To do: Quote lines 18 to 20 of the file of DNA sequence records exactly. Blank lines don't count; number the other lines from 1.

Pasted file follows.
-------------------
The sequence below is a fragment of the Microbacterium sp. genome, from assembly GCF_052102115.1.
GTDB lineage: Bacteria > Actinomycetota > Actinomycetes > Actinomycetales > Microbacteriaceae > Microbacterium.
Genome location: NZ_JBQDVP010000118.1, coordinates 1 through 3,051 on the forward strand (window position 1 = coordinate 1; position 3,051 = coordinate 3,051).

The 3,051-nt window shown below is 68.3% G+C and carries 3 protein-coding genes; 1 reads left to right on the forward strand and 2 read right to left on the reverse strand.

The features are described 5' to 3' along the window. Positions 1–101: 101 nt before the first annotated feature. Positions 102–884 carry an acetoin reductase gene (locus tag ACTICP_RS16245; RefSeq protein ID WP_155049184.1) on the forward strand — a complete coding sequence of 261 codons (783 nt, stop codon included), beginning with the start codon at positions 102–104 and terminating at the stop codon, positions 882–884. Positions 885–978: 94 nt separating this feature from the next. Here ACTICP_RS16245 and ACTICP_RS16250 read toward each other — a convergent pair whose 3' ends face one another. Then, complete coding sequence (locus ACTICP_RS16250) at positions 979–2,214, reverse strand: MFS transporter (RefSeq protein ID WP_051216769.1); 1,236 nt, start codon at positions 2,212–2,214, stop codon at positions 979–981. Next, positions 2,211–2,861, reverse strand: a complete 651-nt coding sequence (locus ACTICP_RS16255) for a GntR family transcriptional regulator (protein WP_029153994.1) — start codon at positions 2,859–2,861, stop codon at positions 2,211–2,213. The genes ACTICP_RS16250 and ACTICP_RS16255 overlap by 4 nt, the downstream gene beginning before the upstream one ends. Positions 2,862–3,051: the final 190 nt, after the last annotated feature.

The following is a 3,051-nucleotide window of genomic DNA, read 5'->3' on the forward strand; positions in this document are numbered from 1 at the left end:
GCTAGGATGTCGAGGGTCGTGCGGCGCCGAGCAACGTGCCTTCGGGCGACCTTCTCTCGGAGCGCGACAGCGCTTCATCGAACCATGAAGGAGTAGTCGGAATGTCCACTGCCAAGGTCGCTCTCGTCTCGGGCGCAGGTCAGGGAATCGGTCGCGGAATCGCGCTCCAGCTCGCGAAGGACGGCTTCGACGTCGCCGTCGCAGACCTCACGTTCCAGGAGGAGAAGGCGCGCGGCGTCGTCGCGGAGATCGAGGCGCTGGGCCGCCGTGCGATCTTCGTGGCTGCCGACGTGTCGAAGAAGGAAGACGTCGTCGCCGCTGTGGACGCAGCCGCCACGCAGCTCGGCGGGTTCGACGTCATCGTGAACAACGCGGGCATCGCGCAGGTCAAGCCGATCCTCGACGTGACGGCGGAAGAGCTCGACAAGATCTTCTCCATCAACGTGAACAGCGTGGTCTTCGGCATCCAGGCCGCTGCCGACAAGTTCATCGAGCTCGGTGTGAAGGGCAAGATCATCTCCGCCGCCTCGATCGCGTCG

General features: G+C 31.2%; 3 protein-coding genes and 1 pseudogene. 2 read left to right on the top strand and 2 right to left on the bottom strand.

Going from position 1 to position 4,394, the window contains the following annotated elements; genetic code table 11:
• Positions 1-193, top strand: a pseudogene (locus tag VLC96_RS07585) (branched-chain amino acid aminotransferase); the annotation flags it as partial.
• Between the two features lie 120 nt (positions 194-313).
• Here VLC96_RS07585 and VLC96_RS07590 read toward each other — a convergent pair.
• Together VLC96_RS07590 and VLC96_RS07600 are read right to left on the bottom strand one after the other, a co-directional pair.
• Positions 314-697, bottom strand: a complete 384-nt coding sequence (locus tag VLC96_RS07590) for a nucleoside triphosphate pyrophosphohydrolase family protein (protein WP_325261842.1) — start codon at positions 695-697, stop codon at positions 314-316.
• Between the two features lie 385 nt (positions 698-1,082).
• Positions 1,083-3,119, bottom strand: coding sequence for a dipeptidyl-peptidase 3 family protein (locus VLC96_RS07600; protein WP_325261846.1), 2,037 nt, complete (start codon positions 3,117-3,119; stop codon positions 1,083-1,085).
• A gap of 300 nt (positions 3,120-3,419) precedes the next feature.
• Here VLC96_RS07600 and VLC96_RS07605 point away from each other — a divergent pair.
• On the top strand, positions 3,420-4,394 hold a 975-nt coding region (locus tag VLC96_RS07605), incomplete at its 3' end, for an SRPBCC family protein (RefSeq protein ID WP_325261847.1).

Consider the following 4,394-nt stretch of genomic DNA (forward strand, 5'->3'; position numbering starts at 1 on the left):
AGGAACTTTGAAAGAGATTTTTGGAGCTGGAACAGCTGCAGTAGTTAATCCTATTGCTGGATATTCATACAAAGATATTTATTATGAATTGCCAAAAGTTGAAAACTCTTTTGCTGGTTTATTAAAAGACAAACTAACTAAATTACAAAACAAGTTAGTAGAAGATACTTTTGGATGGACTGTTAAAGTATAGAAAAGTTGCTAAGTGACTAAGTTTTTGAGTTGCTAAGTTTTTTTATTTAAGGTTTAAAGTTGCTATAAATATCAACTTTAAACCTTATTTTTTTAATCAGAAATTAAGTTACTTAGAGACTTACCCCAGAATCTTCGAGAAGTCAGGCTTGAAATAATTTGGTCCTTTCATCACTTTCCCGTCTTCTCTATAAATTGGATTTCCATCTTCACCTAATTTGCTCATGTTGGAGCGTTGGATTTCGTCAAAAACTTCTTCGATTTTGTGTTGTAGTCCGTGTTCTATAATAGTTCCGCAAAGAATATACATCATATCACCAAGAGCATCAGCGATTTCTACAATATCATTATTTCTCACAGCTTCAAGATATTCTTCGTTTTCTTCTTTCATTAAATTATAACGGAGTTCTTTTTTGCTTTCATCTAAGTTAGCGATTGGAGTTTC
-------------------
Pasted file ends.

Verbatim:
• Here VLC96_RS07600 and VLC96_RS07605 point away from each other — a divergent pair.
• On the top strand, positions 3,420-4,394 hold a 975-nt coding region (locus tag VLC96_RS07605), incomplete at its 3' end, for an SRPBCC family protein (RefSeq protein ID WP_325261847.1).

Consider the following 4,394-nt stretch of genomic DNA (forward strand, 5'->3'; position numbering starts at 1 on the left):